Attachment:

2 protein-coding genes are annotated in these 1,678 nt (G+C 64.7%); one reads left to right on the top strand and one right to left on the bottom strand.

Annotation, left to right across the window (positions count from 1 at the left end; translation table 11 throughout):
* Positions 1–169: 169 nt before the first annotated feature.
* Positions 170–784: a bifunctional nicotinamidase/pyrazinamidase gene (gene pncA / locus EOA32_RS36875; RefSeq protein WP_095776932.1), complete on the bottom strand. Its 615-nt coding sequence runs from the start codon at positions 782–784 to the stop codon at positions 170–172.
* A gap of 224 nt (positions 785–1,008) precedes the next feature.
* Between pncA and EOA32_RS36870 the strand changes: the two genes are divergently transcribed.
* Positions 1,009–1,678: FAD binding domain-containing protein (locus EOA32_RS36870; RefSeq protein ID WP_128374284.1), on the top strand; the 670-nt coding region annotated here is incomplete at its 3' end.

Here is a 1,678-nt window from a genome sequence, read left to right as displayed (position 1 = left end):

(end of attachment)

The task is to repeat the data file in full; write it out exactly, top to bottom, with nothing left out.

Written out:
2 protein-coding genes are annotated in these 1,678 nt (G+C 64.7%); one reads left to right on the top strand and one right to left on the bottom strand.

Annotation, left to right across the window (positions count from 1 at the left end; translation table 11 throughout):
* Positions 1–169: 169 nt before the first annotated feature.
* Positions 170–784: a bifunctional nicotinamidase/pyrazinamidase gene (gene pncA / locus EOA32_RS36875; RefSeq protein WP_095776932.1), complete on the bottom strand. Its 615-nt coding sequence runs from the start codon at positions 782–784 to the stop codon at positions 170–172.
* A gap of 224 nt (positions 785–1,008) precedes the next feature.
* Between pncA and EOA32_RS36870 the strand changes: the two genes are divergently transcribed.
* Positions 1,009–1,678: FAD binding domain-containing protein (locus EOA32_RS36870; RefSeq protein ID WP_128374284.1), on the top strand; the 670-nt coding region annotated here is incomplete at its 3' end.

Here is a 1,678-nt window from a genome sequence, read left to right as displayed (position 1 = left end):